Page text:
By: Kevin Rousseau - Kevin's Articles are Sponsored by
October 16, 2007

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Often times when we build up an event or trip with great anticipation, our hopes are not realized. Such was my fear before the big trip to Dallas to see the Patriots over the weekend with my tailgating gang. Three of us were going to fly down to Dallas on Saturday and stay with Stevie in his new digs. Stevie had just recently relocated to Texas due to his job. I'm here to report that the trip was everything I had hoped it would be. An A+ of a trip if there ever was one.

And here is the blow-by-blow account:

It started off on Saturday morning with a three hour drive down from Maine to the center of the universe, Salem, in order to meet up with Mark and Matt for a trip into Logan thanks to Matt's sister, Cheryl. If you haven't had the opportunity to meet Cheryl, you owe it to yourself to make your way down to the Gold's Gym in the Witch City and meet the kickboxing nanny. You too will be enthralled with her warm personality and cheerfulness. In my book, there are two deeds that rise above all else: helping someone move and the airport pickup/dropoff. You can tell a lot about someone by their cheerfulness during an early morning airport dropoff.

The flights down to Dallas worked out just fine and included the opening salvos of a three day-long idiot savant dialogue between Matt and myself on everything from former Red Sox players' hair (Marty Barrett vs. Bernie Carbo) to the benefits of airport fruit smoothies as part of a balanced, nutritious diet. I think Mark figured he was screwed somewhere over Syracuse.

"I've been working out a lot lately. Can't you tell? My brother tells me that this t-shirt makes me look like Mark Wahlberg. (Hold for laughter). No, seriously guys. It's true."

"I mean if The Police and Van Halen can do it, why can't Men at Work come back?"

"I've got one question for you, Mark. Is this ouuuuuurrrr country or what?"

After landing and watching the Boston College football game and debating the merits of BC graduates, it was off to someplace called the Gaylord Texan hotel to grab a bite to eat and watch the Red Sox game. The best way to describe this place is that it is like Weylu's with a hotel on steroids. If you need me to break down the Oklahoma-Missouri game from Saturday night feel free to drop me a line as this was on the 15'x52' screen with the Sox-Indians game on one of the small screens up in the corner. The waitress just laughed when Matt asked her why the Sox game wasn't on the big screen. Provincialism at its best on both sides of that one.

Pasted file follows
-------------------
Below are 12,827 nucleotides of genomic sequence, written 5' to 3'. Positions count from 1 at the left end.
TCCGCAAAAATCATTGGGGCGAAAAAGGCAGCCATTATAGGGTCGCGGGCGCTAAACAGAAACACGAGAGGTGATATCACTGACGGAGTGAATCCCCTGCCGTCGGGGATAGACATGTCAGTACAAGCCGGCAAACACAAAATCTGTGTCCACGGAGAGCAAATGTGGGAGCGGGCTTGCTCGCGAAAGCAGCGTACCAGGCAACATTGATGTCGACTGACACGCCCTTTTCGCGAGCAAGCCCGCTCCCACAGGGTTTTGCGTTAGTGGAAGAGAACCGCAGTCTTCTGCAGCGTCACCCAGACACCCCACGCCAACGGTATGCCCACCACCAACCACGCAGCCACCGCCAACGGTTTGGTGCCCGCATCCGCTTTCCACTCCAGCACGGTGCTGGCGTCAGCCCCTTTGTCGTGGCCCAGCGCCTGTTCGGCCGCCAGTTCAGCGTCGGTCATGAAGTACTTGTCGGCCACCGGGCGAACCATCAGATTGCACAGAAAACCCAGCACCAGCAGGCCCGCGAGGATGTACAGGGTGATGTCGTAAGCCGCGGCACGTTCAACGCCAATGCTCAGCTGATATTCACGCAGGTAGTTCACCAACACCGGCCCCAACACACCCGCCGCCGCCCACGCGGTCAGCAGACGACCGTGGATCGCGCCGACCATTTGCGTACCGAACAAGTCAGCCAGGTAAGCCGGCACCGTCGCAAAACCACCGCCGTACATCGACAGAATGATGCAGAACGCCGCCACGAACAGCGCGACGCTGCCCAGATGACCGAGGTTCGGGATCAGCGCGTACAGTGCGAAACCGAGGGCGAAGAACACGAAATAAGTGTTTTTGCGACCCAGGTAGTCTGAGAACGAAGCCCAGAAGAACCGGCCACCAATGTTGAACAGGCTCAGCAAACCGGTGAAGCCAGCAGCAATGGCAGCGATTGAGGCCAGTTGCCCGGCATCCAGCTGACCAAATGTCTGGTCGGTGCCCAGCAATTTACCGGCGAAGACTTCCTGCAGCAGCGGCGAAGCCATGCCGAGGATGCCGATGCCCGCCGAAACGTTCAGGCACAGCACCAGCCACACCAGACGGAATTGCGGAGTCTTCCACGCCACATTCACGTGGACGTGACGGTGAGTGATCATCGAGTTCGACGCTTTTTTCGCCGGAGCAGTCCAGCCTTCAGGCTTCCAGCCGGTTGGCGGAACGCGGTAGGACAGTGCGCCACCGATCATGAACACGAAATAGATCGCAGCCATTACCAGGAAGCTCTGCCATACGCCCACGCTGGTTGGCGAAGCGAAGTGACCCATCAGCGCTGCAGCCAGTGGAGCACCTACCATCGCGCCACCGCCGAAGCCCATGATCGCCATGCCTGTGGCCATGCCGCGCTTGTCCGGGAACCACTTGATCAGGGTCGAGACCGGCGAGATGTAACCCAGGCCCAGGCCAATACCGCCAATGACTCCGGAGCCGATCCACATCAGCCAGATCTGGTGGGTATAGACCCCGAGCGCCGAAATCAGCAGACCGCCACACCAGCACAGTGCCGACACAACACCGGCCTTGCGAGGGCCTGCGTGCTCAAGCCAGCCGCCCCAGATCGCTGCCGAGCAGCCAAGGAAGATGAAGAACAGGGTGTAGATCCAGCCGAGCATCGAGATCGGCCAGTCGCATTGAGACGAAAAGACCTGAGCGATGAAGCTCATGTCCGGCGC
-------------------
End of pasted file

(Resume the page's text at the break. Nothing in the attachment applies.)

We made it back to Stevie's for the late innings of the game and collectively shuddered when Trot Nixon grabbed a bat. We've all seen how this act plays out. Stevie's friend Jules, who was down for the game as well, was the smart one and bailed out in the 10th inning. As the infamous 11th inning wore on, one-by-one each of us gave up with a "To hell with this" or a "F---- this". We didn't care much though as we had come down here to Metroplex USA to watch the Pats put a whopping on the Cowboys.

"I don't see no community down here. They might pretend they got it but it ain't like it is in Salem. Family and community. That's what we're all about."

We ended up tailgating across the highway from Texas Stadium and found ourselves in a row of Patriots fans oddly enough. For a minute, it felt like Foxboro. We knew it wasn't Foxboro though when we rolled up to the parking lot attendant and asked him how much it was to park and he apologetically said "$20". The collective laugh from the car was because the folks running the lot didn't know the value of a Foxboro parking space ($50) or the notion of cramming in cars like sardines.